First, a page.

Christine Todd Whitman, former New Jersey Governor and EPA Administrator under President George W. Bush, has an op-ed in today’s New York Daily News that tears down President Trump’s environmental policies and in some ways tries to redefine what “conservative” means.
President Trump’s executive order effectively repealing the Clean Power Plan brands the Republican Party with an anti-environmental brush, forgetting that conservation and environmental protection are traditionally conservative values.
Let’s be honest and admit that Republicans were branded with that brush long before anything Trump did. Conservation and environmental protection certainly aren’t outside the scope of conservatism, but those are terribly charged terms these days. More often than not they describe beliefs and actions openly hostile to property rights, freedom, and capitalism. For many, protecting the environment means preventing humans from touching it in any way. That’s not conservative. This is probably why Whitman goes on to use examples of when environmental protection policies were supported by Republicans. The R word and the C word aren’t interchangeable.
The modern environmental movement arguably began when the GOP’s founder, Abraham Lincoln, set aside the first public lands for preservation; then came Teddy Roosevelt, the Republican President who vastly expanded the national park system. A Republican President, Richard Nixon, and a Democratic Congress created much of our landmark environmental legislation, including the Clean Air Act and the establishment of the Environmental Protection Agency.
Abraham Lincoln also set aside parts of the Constitution. There is really nothing conservative about allowing the federal government to stockpile real estate or about establishing a a new federal bureaucracy.
Although Trump and EPA Administrator Scott Pruitt may not believe climate change to be a legitimate concern, its effects are evident. Retired Brig. Gen. Stephen Cheney, CEO of the American Security Project, cites climate change as greater than an environmental issue; in fact, he describes it as a global security crisis.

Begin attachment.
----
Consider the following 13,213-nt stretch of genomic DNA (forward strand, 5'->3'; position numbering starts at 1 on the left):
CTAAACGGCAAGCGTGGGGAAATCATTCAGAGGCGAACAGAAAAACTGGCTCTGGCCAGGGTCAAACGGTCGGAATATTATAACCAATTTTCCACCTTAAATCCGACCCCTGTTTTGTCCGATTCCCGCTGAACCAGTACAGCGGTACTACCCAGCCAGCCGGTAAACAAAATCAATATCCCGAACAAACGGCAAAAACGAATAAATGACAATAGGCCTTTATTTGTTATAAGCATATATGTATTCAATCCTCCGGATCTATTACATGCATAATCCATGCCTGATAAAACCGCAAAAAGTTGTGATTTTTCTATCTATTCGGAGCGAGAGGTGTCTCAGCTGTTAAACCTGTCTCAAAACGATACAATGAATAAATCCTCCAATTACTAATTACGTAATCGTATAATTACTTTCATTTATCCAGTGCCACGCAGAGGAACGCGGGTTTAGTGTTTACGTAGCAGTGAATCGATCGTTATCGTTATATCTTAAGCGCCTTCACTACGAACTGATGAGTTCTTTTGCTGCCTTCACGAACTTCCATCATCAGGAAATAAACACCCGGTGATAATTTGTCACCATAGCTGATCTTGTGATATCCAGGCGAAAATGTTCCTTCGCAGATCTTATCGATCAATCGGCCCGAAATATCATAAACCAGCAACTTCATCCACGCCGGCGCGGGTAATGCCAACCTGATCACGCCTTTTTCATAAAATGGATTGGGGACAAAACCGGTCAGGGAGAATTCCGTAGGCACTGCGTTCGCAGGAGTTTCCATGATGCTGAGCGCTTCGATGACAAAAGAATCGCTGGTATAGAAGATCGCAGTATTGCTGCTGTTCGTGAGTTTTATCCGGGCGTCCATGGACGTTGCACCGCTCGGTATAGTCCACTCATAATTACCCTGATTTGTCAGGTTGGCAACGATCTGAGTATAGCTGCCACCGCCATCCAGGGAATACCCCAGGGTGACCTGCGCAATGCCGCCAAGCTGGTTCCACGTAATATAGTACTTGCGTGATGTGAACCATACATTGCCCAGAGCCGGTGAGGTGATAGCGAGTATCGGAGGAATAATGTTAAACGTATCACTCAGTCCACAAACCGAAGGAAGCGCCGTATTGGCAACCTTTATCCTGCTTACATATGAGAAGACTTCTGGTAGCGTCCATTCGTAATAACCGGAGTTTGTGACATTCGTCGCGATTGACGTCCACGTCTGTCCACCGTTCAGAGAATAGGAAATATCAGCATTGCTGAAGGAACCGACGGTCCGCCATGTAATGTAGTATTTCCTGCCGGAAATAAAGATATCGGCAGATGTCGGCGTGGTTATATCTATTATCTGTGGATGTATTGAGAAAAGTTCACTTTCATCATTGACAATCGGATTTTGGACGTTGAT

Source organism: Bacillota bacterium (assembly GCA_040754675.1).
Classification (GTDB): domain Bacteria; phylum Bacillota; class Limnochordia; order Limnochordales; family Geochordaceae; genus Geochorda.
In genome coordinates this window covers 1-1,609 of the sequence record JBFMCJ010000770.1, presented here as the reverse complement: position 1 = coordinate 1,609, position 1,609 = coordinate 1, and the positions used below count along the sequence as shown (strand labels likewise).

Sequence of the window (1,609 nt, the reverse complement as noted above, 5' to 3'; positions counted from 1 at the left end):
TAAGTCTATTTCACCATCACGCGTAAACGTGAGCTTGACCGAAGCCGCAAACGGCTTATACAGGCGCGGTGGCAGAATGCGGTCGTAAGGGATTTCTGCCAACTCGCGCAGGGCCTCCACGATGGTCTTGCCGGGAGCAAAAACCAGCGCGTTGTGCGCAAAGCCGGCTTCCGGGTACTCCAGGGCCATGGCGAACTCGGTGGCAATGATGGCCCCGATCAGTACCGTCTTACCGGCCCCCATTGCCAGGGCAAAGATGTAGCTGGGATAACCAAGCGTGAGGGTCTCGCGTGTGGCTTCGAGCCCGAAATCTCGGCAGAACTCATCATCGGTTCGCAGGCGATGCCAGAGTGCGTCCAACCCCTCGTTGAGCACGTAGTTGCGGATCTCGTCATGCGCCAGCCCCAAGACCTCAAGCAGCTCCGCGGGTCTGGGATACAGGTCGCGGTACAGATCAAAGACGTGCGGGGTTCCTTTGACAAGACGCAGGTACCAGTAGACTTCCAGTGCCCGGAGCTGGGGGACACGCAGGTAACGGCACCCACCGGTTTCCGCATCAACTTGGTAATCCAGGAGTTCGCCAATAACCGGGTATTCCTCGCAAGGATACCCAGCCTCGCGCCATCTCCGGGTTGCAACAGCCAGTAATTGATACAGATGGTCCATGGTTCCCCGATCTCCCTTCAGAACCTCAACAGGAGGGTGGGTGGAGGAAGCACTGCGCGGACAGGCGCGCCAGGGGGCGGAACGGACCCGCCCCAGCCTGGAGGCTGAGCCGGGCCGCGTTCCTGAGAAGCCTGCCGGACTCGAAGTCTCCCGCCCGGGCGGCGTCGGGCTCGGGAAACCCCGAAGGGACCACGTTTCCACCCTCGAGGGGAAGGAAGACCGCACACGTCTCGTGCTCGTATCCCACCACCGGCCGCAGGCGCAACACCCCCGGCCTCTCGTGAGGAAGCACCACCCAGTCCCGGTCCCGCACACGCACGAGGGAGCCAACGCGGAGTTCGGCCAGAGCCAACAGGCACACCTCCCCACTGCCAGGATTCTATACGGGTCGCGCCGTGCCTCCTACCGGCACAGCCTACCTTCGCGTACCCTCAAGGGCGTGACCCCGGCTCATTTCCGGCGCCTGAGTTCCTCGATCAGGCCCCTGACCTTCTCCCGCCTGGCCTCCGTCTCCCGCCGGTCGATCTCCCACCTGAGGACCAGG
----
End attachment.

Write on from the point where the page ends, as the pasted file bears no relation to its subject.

The New York-based Regional Plan Association reports that by 2050, the sea level along the Atlantic Coast could rise by a foot. The rising of the sea level directly affects the severity, and, possibly, the frequency, of coastal storms, meaning the land is susceptible to erosion and the coastline is at risk for destruction.
She says the effects of climate change are evident and then cites predictions as the evidence. The climate change lobby hasn’t been very good at making accurate predictions so pardon me if I don’t think guesswork and conjecture qualify as evidence. She goes on to assume natural disasters are caused by climate change and are avoidable through government action. The same people who can’t build a web site to sell health insurance are going to tame Mother Nature. This is just boilerplate eco-alarmism combined with hubris.
Economic damage from natural disasters strains both human and financial resources — on our home turf and around the world. The United States Agency for International Development’s Office of U.S. Foreign Disaster Assistance responds to an average of 65 disasters in more than 50 countries annually. U.S. military personnel are often first responders, providing aid and relief; thus, resources are transmitted away from the U.S.
She then drags out another tired talking point.
As has been said before, if we do something now about reducing pollution and in 20 years find out we were wrong about climate change, we will have done no harm. But if we do nothing and in 20 years find we were wrong, it will be too late.
Reducing pollution is a legitimate goal, but again it depends on who is defining what a pollutant is and in what concentrations. It is completely false to say there is no harm done if we’re wrong about climate change. To say that assumes (falsely) that regulations on industry severe enough to change the planet’s climate will have no negative economic impact. There will be harm done, just not harm to the environment, which is all that matters to some people. Being able to feed, clothe, house, and employ human beings is secondary to the crusade to appease Gaia.
Trump’s executive order sets a dangerous precedent. While the executive order does not directly address the Paris climate deal — the agreement among countries to prevent the planet from warming more than 3.6 degrees — it surely indicates noncompliance. It will serve to increase pollution and magnify the effects of climate change.
There could be an agreement among countries to prevent Godzilla from stomping Tokyo but pulling out of it wouldn’t guarantee the fictional monster will become real. Whitman like many others is basically arguing that climate change is a major threat because she believes climate change is a major threat. Whitman fails to make the case. There is nothing conservative about anything in this op ed.